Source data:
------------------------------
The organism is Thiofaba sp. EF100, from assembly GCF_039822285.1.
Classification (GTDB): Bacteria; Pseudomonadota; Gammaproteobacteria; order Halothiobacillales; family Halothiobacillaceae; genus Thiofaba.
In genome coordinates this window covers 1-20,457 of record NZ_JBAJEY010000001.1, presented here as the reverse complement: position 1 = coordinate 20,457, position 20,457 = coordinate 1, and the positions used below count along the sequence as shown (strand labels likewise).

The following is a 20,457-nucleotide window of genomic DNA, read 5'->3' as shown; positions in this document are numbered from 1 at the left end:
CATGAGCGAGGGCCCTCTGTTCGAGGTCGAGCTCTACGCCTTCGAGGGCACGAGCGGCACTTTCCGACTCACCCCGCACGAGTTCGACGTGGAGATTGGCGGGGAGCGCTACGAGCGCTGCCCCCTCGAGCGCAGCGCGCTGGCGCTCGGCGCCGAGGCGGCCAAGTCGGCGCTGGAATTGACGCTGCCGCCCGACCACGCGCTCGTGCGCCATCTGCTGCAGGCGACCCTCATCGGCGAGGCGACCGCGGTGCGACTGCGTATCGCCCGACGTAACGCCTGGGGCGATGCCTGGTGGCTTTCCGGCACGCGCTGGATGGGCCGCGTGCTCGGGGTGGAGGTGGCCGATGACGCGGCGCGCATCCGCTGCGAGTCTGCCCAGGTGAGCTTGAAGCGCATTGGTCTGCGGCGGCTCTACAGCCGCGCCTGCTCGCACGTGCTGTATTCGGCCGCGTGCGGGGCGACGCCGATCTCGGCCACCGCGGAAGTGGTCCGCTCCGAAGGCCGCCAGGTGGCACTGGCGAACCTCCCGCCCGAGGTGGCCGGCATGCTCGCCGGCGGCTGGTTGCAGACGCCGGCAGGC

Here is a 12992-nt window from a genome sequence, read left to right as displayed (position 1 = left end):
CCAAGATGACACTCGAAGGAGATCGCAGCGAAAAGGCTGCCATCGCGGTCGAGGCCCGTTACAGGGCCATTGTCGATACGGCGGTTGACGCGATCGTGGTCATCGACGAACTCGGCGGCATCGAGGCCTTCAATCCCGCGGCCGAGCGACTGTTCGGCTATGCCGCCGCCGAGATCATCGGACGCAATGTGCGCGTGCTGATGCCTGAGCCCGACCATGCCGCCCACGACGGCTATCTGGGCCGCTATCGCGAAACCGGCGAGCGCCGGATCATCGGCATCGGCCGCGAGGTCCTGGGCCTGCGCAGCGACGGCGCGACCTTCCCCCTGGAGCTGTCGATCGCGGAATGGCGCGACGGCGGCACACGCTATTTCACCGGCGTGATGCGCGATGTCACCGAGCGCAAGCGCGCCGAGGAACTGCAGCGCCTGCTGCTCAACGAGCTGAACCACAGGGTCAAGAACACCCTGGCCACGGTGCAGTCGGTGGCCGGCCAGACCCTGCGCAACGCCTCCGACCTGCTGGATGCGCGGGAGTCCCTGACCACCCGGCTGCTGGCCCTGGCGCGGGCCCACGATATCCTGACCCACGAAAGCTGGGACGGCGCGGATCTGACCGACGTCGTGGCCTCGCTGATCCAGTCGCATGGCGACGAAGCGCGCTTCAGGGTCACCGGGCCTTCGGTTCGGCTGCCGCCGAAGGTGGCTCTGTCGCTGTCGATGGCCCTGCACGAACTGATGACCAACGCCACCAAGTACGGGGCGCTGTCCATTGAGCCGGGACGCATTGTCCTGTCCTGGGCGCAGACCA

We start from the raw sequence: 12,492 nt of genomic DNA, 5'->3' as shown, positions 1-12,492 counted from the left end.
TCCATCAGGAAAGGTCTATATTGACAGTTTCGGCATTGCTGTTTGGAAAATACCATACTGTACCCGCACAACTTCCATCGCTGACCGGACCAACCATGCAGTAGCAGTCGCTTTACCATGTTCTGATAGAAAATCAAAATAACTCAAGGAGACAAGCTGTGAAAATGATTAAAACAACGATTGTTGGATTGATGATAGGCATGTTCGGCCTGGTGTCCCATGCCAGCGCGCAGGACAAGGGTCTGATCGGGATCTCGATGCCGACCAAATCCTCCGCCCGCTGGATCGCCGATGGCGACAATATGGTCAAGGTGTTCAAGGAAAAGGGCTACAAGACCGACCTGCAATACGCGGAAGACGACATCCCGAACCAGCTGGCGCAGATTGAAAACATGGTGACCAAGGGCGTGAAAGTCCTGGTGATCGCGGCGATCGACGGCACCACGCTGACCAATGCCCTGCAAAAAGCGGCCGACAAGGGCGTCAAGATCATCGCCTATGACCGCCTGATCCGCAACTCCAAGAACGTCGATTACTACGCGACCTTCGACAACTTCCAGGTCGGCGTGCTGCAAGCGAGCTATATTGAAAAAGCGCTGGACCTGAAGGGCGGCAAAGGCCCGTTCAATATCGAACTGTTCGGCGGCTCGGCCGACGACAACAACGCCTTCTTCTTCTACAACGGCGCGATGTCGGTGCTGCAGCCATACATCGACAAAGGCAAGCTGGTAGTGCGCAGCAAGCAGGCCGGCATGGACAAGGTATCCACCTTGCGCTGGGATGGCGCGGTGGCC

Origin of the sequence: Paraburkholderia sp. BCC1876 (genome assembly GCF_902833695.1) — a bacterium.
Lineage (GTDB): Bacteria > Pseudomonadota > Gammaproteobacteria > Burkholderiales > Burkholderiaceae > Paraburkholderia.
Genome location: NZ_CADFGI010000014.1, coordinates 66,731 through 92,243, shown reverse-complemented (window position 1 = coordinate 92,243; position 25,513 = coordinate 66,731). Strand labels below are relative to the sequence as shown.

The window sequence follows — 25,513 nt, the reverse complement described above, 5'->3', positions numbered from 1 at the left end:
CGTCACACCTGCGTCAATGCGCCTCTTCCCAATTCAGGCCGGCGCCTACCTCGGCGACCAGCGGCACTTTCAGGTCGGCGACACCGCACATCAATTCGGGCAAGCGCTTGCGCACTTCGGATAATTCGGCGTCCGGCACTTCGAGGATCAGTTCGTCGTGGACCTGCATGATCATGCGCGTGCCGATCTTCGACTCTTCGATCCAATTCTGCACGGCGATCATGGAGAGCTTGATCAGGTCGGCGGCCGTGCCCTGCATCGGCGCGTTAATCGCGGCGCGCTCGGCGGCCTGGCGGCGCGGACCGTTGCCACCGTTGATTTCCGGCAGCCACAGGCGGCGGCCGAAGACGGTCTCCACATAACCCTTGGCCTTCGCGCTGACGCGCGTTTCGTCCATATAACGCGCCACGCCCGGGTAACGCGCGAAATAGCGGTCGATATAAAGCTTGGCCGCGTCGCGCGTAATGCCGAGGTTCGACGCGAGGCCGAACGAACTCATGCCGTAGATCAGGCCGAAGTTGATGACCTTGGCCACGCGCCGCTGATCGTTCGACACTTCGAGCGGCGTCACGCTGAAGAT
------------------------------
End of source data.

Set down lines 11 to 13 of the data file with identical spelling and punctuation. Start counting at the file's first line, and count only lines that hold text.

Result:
Lineage (GTDB): Bacteria > Pseudomonadota > Gammaproteobacteria > Burkholderiales > Burkholderiaceae > Paraburkholderia.
Genome location: NZ_CADFGI010000014.1, coordinates 66,731 through 92,243, shown reverse-complemented (window position 1 = coordinate 92,243; position 25,513 = coordinate 66,731). Strand labels below are relative to the sequence as shown.

The window sequence follows — 25,513 nt, the reverse complement described above, 5'->3', positions numbered from 1 at the left end: